On Thursday, early evening, we were driving along a straight road near Grimston and up a head I could see a great botheration of rooks circulating around around a clump of large trees. As we came under the trees, about 100m ahead of us and about 50m up a bl00dy enormous eagle with a white tail crossed left to right. It was big enough to look about the size of a man with wings.

 

Having Googled since, it appears that I probably wasn’t hallucinating ...... such birds do visit Norfolk.

 

 

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54 minutes ago, Nearholmer said:

I thought at some distant stage in the ever-evolving history of this particular part of WN, there was an experimental steam (possibly it was clockwork) submarine station at Birchoverham Staithe, but I may have misremembered.

 

Anything is possible!

 

54 minutes ago, Nearholmer said:

 

I could see a great botheration of rooks circulating around around a clump of large trees.

 

While 'parliament' seems to be the most common collective noun applied to rooks (a building and a clamor receive honourable mentions), it was clearly a botheration in the circumstances you describe!

 

Since you've circumvented parliament, I offer a collective noun for special advisers; a sinister of special advisers. 

 

54 minutes ago, Nearholmer said:

As we came under the trees, about 100m ahead of us and about 50m up a bl00dy enormous eagle with a white tail crossed left to right. It was big enough to look about the size of a man with wings.

 

Having Googled since, it appears that I probably wasn’t hallucinating ...... such birds do visit Norfolk.

 

 

 

Pretty impressive.

 

I'm bound to echo Northroader and ask if it laneded!

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Just now, Northroader said:

Yes, there was a film about it wasn’t there?

8EF56710-80C2-48DB-8513-68693B8ED9BB.jpeg.fc5ab82fd4cd79be2ef7ffa3e88fbd92.jpeg

 

By Jove, Carruthers!  Thats a biggun!!!

 

(but not much of a catch to be recommended by the Express...)

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1 minute ago, Edwardian said:

Since you've circumvented parliament, I offer a collective noun for special advisers; a sinister of special advisers. 

 

How about a Slime or Slough of special advisers.

 

Or perhaps a Blindness thereof?

 

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Its quite a good "long, boring train ride" book, but I've never seen the film, the cast of which seems to have included St JA and Larry Hagman, which seems a really strange combination.

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1 hour ago, Nearholmer said:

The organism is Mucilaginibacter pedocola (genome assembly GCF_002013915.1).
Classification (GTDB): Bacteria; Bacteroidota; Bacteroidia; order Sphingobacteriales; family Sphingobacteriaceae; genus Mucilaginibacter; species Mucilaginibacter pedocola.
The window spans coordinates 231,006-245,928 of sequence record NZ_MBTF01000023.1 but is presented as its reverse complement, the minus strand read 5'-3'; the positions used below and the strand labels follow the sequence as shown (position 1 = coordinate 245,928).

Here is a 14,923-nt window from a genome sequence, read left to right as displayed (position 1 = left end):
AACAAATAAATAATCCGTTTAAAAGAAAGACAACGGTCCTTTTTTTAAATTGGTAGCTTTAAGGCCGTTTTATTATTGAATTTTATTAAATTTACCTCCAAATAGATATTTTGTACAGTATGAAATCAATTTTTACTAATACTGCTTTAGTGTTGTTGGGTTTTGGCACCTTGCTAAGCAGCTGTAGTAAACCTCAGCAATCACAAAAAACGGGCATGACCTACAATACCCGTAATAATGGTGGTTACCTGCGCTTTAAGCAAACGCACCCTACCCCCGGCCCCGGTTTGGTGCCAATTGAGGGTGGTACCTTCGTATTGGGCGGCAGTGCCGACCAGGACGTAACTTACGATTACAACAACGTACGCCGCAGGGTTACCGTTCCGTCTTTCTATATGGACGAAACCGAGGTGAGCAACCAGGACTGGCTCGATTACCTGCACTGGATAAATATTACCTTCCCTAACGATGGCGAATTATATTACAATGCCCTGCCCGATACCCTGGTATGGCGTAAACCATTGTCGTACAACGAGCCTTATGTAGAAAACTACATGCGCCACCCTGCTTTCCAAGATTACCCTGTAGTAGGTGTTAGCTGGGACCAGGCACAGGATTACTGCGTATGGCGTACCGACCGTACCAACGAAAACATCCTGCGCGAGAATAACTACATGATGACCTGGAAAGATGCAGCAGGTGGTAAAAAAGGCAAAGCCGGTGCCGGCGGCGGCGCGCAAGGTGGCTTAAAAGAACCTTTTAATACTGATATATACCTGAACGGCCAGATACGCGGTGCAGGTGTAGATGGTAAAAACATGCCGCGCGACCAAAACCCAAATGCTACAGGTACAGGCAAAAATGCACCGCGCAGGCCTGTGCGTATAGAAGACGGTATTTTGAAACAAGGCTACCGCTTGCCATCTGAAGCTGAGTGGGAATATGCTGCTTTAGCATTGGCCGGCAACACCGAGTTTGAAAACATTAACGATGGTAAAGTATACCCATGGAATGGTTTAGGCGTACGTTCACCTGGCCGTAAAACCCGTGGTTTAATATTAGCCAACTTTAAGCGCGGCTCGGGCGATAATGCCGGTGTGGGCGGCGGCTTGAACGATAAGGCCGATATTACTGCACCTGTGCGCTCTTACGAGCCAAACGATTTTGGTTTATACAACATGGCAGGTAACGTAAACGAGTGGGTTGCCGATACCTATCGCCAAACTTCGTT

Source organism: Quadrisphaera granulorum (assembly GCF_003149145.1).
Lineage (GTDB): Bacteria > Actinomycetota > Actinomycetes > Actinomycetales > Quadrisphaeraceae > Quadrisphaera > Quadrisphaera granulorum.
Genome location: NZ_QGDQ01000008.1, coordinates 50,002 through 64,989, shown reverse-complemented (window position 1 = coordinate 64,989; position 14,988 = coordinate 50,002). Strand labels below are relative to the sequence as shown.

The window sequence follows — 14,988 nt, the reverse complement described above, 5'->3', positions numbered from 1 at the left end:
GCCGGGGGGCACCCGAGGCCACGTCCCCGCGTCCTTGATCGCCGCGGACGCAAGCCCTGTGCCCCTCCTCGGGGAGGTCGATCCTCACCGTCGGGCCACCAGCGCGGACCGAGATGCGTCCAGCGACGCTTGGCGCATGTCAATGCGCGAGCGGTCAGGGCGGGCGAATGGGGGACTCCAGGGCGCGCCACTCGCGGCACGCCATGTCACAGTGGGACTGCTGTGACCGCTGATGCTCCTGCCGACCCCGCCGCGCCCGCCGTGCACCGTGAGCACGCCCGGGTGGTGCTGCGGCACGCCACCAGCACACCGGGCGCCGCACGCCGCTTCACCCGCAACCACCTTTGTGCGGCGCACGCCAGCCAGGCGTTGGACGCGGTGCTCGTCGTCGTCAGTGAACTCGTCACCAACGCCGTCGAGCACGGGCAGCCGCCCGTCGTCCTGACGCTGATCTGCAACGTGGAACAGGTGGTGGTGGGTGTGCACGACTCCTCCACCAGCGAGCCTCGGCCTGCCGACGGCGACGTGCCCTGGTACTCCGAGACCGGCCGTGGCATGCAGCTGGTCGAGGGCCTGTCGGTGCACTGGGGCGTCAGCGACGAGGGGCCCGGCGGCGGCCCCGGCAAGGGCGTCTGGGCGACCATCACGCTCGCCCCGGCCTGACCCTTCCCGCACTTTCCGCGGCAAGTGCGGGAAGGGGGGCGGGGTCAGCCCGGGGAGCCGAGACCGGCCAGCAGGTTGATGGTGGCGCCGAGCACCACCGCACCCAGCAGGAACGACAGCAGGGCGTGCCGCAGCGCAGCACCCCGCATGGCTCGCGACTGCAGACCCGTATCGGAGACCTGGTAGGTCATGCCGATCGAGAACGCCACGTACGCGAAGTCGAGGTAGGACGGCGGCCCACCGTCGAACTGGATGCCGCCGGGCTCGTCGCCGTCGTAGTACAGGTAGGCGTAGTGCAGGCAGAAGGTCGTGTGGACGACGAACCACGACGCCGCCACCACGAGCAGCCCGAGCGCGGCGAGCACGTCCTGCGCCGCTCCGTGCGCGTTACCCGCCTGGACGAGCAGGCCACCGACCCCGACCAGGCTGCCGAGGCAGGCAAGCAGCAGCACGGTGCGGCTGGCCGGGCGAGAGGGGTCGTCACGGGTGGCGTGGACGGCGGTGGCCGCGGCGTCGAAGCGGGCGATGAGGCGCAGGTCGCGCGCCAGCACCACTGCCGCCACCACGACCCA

I thought at some distant stage in the ever-evolving history of this particular part of WN, there was an experimental steam (possibly it was clockwork) submarine station at Birchoverham Staithe, but I may have misremembered.

 

Anyway, something that you might wish to include on the layout is a very large eagle.

 

On Thursday, early evening, we were driving along a straight road near Grimston and up a head I could see a great botheration of rooks circulating around around a clump of large trees. As we came under the trees, about 100m ahead of us and about 50m up a bl00dy enormous eagle with a white tail crossed left to right. It was big enough to look about the size of a man with wings.

 

Having Googled since, it appears that I probably wasn’t hallucinating ...... such birds do visit Norfolk.

Cool. Didn't realise white-tailed eagles had returned to this area. I'll have to tell my family's resident twitcher (aka my Nan).

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1 hour ago, Nearholmer said:

I thought at some distant stage in the ever-evolving history of this particular part of WN, there was an experimental steam (possibly it was clockwork) submarine station at Birchoverham Staithe, but I may have misremembered.

 

It would have been nice, but the K class steam submarines were 1913 era devices, though the Holland class subs were active in the early 1900s and were actually deployed to deal with the Russian Fishing Boat Sinking Fleet in 1904 but withdrawn before making an attack on the Russkies.

 

Holland class submarines  https://en.wikipedia.org/wiki/HMS_Holland_1

 

K class submarines https://en.wikipedia.org/wiki/British_K-class_submarine

 

The Ks were intended to be Fleet submarines and intended to be able to keep up with Dreadnaughts and Battlecruisers...  Their main drawback was the time taken to shut down the boilers and strike the funnels before diving!

 

It would be interesting for the WNR to serve a base specialising in dodgy early submarines and fishery protection vessels...

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5 hours ago, Edwardian said:

 

The Victorian Navy saw such rapid change - technological change in hull construction and armour, boilers and engines, and ordnance, and evolving tactical and strategic considerations - that ships became obsolete long before they became worn out.  I'm reading the Cruisers volume at the moment and it seems that if a ship remained in commission for 15 years, it was doing pretty well.

 

Something I thought I had a fair handle on, but underwent something of an epiphany when introduced to Rule the Waves. Not that any of us need another time-sink, and I appreciate it's not a core interest for parishoners, but I can wholeheartedly endorse the favourable review, linked. The successor is just as brilliant, if even more complex.

 

Fascinating subject, I wish you joy of your studies :)